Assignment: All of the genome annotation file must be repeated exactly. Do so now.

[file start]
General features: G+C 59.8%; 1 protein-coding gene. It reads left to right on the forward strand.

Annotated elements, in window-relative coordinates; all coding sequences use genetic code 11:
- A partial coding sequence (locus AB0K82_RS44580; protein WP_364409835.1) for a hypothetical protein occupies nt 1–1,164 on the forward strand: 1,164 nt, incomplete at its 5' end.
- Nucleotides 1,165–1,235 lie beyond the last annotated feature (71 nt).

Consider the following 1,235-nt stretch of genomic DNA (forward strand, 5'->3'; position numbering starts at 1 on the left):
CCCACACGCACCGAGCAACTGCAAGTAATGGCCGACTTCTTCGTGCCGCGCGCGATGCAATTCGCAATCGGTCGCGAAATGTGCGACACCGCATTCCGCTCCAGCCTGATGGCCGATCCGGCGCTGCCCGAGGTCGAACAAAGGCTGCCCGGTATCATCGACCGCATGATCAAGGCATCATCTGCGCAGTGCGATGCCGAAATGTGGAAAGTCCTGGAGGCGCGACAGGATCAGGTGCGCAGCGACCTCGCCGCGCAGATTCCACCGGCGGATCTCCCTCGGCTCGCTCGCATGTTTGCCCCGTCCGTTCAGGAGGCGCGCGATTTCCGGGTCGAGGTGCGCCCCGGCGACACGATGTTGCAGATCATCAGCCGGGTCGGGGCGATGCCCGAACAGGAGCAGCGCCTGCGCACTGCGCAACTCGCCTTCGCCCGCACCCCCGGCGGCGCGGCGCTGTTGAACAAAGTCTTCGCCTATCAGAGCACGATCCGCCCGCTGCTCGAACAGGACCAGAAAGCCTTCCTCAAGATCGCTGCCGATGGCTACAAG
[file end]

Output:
General features: G+C 59.8%; 1 protein-coding gene. It reads left to right on the forward strand.

Annotated elements, in window-relative coordinates; all coding sequences use genetic code 11:
- A partial coding sequence (locus AB0K82_RS44580; protein WP_364409835.1) for a hypothetical protein occupies nt 1–1,164 on the forward strand: 1,164 nt, incomplete at its 5' end.
- Nucleotides 1,165–1,235 lie beyond the last annotated feature (71 nt).

Consider the following 1,235-nt stretch of genomic DNA (forward strand, 5'->3'; position numbering starts at 1 on the left):
CCCACACGCACCGAGCAACTGCAAGTAATGGCCGACTTCTTCGTGCCGCGCGCGATGCAATTCGCAATCGGTCGCGAAATGTGCGACACCGCATTCCGCTCCAGCCTGATGGCCGATCCGGCGCTGCCCGAGGTCGAACAAAGGCTGCCCGGTATCATCGACCGCATGATCAAGGCATCATCTGCGCAGTGCGATGCCGAAATGTGGAAAGTCCTGGAGGCGCGACAGGATCAGGTGCGCAGCGACCTCGCCGCGCAGATTCCACCGGCGGATCTCCCTCGGCTCGCTCGCATGTTTGCCCCGTCCGTTCAGGAGGCGCGCGATTTCCGGGTCGAGGTGCGCCCCGGCGACACGATGTTGCAGATCATCAGCCGGGTCGGGGCGATGCCCGAACAGGAGCAGCGCCTGCGCACTGCGCAACTCGCCTTCGCCCGCACCCCCGGCGGCGCGGCGCTGTTGAACAAAGTCTTCGCCTATCAGAGCACGATCCGCCCGCTGCTCGAACAGGACCAGAAAGCCTTCCTCAAGATCGCTGCCGATGGCTACAAG